A facial recognition database belonging to a Chinese company named SenseNets was left exposed online, as discovered by a security researcher recently.
Researcher Victor Gevers found that the database was left open online without any authentication. According to the researcher, the database contained information of 2.5 million people.
It is alleged that the Chinese Government uses SenseNets' data to monitor the Uyghur Muslim population in the country's western provinces.
Highly sensitive data of citizens
When Gevers came across this flaw and analyzed the database, he uncovered highly sensitive information such as names, ID card numbers, ID card issue date, ID card expiration date, sex, nationality, home addresses, dates of birth, photos, and employer.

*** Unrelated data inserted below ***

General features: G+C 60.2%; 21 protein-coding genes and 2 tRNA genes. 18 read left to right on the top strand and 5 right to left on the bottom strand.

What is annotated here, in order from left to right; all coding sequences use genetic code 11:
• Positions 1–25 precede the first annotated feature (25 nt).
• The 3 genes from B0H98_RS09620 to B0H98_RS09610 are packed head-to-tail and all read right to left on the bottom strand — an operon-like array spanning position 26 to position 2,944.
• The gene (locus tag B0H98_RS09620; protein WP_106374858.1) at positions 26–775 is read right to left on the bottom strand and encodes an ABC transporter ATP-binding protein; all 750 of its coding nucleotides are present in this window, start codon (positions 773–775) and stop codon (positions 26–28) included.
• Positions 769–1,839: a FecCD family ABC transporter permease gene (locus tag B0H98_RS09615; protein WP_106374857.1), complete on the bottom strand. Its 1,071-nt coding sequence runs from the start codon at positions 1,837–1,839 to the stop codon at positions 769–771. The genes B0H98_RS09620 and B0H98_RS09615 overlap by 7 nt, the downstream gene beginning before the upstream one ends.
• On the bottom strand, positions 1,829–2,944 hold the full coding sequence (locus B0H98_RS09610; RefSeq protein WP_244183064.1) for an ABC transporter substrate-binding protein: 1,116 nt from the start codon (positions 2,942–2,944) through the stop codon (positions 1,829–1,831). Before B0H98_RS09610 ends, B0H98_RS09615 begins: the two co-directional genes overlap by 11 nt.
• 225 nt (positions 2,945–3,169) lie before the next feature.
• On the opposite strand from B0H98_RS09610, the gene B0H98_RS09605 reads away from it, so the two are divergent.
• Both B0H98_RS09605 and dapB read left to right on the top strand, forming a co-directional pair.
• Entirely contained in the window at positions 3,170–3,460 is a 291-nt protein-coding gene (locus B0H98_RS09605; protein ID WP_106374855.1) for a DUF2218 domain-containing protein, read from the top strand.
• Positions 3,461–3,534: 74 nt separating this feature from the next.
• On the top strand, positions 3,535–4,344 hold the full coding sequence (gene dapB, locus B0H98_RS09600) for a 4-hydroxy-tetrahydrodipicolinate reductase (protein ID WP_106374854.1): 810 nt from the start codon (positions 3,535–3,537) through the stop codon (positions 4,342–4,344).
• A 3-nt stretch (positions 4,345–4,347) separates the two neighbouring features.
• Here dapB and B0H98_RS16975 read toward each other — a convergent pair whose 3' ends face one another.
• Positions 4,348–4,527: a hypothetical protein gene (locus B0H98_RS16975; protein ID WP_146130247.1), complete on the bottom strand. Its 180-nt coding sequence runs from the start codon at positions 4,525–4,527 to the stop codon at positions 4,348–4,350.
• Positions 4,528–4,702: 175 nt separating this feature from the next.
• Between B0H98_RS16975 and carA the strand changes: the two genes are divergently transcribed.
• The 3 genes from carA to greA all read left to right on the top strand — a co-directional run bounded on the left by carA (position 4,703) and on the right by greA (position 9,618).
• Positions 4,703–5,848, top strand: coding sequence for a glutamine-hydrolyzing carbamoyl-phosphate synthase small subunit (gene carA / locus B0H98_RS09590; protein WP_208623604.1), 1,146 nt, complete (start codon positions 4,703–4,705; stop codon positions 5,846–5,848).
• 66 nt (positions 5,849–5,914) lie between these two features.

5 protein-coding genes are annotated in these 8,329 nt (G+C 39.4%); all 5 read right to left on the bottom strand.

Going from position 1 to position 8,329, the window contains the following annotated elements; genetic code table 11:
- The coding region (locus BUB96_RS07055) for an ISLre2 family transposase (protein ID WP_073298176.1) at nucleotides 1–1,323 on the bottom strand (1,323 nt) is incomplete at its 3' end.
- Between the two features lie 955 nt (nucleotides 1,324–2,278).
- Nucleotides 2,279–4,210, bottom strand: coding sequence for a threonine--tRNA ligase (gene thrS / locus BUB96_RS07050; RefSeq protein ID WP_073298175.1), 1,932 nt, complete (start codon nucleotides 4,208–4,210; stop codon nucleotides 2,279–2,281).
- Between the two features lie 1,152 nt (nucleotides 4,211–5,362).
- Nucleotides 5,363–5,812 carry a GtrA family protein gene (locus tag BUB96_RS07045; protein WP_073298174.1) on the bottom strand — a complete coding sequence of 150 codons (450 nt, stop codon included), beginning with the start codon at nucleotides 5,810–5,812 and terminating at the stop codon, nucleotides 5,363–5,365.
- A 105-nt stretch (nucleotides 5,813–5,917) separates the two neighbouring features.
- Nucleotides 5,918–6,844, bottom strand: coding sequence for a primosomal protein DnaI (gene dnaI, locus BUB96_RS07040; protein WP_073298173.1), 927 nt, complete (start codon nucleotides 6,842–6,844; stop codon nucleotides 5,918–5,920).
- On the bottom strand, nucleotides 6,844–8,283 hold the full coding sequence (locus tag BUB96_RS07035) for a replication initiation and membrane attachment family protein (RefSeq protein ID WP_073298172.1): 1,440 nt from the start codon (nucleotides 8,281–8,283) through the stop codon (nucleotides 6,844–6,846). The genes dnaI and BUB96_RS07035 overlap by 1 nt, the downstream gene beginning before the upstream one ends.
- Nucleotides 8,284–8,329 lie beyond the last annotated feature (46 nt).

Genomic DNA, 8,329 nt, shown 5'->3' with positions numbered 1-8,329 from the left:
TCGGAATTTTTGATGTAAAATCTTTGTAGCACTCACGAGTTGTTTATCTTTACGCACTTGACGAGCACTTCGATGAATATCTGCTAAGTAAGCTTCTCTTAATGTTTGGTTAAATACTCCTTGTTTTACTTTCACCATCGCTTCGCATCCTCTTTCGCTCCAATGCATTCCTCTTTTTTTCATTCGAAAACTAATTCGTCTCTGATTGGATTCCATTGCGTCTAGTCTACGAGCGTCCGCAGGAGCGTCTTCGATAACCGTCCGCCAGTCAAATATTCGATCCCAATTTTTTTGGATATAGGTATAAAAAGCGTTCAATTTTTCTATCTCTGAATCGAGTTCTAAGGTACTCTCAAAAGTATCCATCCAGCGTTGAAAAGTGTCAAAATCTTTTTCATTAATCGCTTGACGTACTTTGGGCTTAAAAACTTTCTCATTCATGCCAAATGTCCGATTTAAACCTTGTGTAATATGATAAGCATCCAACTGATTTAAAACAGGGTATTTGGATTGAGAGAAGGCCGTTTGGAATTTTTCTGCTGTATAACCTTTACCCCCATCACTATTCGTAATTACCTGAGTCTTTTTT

“The database also contained a list of 'trackers' and associated GPS coordinates. Based on the company's website, these trackers appear to be the locations of public cameras from where video had been captured and was being analyzed,” reported ZDNet.
These ‘trackers’ were associated with specific terms such as, ‘mosque’, ‘hotel’, ‘internet cafe’ and so on, where public cameras are generally present in the Xinjiang autonomous region. Astonishingly, Gevers also found that the company was actively collecting data of Uyghur Muslim population's movement, with around 6.7 million GPS coordinates recorded in the database.
When SenseNets was informed about the incident by Gevers, the video analytics company blocked access for all non-Chinese IP addresses to their site. Furthermore, it is uncertain whether SenseNets was actually working for the Chinese government or not.